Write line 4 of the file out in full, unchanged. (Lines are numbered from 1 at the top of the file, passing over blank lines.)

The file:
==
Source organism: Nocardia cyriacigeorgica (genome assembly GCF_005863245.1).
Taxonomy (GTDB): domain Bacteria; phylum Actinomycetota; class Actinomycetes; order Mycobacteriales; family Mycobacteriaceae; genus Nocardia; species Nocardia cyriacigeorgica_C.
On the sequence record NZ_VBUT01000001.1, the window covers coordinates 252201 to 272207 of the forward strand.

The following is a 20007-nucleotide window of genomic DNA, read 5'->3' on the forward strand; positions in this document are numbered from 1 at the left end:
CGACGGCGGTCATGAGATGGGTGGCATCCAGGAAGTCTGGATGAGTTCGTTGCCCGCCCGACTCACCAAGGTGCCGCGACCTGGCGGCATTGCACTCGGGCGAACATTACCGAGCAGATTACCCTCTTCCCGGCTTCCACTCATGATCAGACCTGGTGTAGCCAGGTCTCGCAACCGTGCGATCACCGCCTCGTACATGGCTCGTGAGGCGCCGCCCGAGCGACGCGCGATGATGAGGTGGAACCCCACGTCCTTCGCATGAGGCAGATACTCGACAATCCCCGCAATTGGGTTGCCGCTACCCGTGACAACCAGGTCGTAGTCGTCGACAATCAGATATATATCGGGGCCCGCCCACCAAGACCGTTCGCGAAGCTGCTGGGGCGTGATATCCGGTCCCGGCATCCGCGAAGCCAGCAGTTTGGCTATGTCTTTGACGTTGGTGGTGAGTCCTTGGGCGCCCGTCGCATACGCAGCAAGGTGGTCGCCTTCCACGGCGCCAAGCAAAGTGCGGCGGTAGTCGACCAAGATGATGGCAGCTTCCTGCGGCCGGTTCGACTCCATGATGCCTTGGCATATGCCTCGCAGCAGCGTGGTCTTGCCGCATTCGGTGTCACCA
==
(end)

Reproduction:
The following is a 20007-nucleotide window of genomic DNA, read 5'->3' on the forward strand; positions in this document are numbered from 1 at the left end: